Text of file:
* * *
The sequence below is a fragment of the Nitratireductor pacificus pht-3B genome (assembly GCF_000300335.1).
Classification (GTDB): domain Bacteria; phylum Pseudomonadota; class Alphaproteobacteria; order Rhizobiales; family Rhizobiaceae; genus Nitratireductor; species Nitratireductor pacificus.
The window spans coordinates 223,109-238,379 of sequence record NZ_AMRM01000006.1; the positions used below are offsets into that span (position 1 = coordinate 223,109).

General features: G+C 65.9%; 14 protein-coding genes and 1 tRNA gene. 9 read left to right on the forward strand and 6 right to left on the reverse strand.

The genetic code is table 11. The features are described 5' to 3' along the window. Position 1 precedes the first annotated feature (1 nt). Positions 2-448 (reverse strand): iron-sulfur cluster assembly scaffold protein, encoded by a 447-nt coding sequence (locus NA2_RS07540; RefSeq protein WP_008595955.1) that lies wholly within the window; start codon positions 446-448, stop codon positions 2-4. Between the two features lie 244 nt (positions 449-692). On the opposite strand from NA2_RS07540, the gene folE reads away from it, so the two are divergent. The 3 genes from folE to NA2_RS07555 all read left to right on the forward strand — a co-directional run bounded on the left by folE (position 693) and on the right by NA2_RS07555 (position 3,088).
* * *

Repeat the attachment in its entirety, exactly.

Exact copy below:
The sequence below is a fragment of the Nitratireductor pacificus pht-3B genome (assembly GCF_000300335.1).
Classification (GTDB): domain Bacteria; phylum Pseudomonadota; class Alphaproteobacteria; order Rhizobiales; family Rhizobiaceae; genus Nitratireductor; species Nitratireductor pacificus.
The window spans coordinates 223,109-238,379 of sequence record NZ_AMRM01000006.1; the positions used below are offsets into that span (position 1 = coordinate 223,109).

General features: G+C 65.9%; 14 protein-coding genes and 1 tRNA gene. 9 read left to right on the forward strand and 6 right to left on the reverse strand.

The genetic code is table 11. The features are described 5' to 3' along the window. Position 1 precedes the first annotated feature (1 nt). Positions 2-448 (reverse strand): iron-sulfur cluster assembly scaffold protein, encoded by a 447-nt coding sequence (locus NA2_RS07540; RefSeq protein WP_008595955.1) that lies wholly within the window; start codon positions 446-448, stop codon positions 2-4. Between the two features lie 244 nt (positions 449-692). On the opposite strand from NA2_RS07540, the gene folE reads away from it, so the two are divergent. The 3 genes from folE to NA2_RS07555 all read left to right on the forward strand — a co-directional run bounded on the left by folE (position 693) and on the right by NA2_RS07555 (position 3,088).